Home > Economics > Is Dubai’s economy built on sand?

Is Dubai’s economy built on sand?

Last week saw plenty of fear and lots of noise in the markets but little hard news as Dubai stayed on the front pages of the newspapers for its economical crisis. Holidays in the US (Thanksgiving) and Dubai meant that the financial market was startled for a few days before the scale of the problem became known; not a lot of information was available beyond the short statement from Sheikh Al-Maktoum. This, to my mind, simply fails to answer any of the questions the market is asking, so everyone will speculate about whether the request to re-schedule debt will succeed or lead to default, what other Dubai-based entities could suffer a similar fate, whether it could prove more widely contagious and which banks globally are most exposed. My first impressions of the Dubai crisis have not changed materially. I suspect this is an attempt at a managed, voluntary debt re-scheduling rather than a default. The sums involved are potentially large but are spread widely around the financial system if only because the Dubai ‘story’ was so heavily marketed and widely understood. There is a risk of ‘psychological contagion’ but Dubai was a one-off bubble. Nowhere else has there been so much extravagant construction. The longer-term damage is to the notion of an ‘assumed’ state guarantee. It was taken for granted that Dubai would stand behind its commercial enterprises and that Abu Dhabi would stand behind Dubai. Those kinds of assumptions are fairly reasonable to make when times are good, but in troubled times they are tested.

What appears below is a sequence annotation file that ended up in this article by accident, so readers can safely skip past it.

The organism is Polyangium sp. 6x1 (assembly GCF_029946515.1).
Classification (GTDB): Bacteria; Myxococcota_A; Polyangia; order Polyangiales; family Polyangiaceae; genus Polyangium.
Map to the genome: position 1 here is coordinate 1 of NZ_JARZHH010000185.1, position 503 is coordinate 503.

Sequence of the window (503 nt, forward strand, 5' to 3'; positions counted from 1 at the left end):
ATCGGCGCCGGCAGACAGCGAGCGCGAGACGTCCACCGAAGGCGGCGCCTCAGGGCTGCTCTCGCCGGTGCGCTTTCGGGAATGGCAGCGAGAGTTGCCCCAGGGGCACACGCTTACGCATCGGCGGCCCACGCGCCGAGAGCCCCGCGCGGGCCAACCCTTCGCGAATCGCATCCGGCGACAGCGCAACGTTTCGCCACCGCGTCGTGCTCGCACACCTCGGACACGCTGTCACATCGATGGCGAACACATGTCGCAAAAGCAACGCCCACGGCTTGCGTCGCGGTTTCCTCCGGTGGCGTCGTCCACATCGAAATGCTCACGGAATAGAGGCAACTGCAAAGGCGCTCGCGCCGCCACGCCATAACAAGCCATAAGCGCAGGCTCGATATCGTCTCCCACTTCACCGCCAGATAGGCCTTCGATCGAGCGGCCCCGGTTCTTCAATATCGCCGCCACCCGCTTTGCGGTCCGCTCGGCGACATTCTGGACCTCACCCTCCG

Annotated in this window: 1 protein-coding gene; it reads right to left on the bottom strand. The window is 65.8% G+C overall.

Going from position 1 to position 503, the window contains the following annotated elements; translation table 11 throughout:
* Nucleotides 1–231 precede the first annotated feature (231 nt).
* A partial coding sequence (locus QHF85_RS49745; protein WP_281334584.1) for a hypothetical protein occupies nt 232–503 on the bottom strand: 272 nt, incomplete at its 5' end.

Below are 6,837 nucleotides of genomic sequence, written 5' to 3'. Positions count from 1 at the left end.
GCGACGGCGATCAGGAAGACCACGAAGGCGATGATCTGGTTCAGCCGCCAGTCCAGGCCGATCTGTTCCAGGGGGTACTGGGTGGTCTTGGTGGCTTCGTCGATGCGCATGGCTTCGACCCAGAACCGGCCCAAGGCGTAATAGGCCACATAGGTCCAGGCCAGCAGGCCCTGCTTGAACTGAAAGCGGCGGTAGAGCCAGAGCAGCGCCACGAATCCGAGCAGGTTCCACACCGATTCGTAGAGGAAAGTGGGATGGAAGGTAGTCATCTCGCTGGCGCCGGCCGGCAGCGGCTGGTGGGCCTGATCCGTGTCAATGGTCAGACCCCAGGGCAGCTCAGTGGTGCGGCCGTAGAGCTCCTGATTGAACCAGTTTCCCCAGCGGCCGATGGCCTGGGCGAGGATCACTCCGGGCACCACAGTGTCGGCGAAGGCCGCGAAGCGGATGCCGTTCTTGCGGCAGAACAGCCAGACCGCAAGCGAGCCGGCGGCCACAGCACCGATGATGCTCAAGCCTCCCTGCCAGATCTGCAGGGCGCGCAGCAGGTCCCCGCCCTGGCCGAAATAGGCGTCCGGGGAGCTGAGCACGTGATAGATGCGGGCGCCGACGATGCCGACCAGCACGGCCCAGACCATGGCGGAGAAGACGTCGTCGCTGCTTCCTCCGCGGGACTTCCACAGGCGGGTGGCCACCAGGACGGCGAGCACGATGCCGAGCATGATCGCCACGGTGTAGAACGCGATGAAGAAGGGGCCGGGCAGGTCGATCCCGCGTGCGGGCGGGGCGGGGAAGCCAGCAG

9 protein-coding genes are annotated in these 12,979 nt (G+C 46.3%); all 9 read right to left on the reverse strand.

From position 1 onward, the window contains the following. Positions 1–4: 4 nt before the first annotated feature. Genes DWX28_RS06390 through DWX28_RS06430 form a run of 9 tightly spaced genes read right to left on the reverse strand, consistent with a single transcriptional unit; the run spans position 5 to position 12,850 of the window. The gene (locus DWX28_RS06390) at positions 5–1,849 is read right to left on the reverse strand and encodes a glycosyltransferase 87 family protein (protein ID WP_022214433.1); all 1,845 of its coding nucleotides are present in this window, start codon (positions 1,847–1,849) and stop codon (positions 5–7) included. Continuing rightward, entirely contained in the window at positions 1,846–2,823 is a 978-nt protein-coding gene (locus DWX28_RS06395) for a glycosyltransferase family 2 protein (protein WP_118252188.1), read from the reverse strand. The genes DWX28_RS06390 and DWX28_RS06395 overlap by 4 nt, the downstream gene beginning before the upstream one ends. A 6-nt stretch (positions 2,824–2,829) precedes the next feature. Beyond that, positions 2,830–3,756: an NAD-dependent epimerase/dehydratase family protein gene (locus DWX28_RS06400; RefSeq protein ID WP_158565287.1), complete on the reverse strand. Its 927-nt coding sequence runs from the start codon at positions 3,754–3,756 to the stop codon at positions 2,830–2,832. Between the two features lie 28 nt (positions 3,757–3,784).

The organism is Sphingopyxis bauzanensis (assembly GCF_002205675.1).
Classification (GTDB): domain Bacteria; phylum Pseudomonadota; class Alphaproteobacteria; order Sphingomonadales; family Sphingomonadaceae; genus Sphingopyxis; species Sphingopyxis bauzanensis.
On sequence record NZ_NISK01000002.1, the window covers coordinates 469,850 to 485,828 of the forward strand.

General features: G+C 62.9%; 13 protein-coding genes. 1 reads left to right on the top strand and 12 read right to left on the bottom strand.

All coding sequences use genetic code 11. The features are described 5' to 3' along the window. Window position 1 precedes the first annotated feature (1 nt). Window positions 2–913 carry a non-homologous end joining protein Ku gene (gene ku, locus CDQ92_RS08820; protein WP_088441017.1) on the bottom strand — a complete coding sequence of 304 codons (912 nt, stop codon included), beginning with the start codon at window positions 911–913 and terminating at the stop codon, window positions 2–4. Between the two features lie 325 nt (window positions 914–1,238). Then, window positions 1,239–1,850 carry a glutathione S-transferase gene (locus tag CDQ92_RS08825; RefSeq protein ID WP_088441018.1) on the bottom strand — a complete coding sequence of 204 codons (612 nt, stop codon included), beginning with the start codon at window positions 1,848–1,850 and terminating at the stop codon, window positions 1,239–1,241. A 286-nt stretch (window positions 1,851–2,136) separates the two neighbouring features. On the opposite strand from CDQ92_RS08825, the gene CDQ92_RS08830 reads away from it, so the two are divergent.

DWTC says: no matter how deep your pockets (or oil wells) are, throwing money at projects in a hope that it will ‘stick’ is somewhat akin to throwing cement in the sand in a hope that it will become a building. It may work but the chances are very very very slim, and you are going to need a lot more luck than money or cement in the long run.

 

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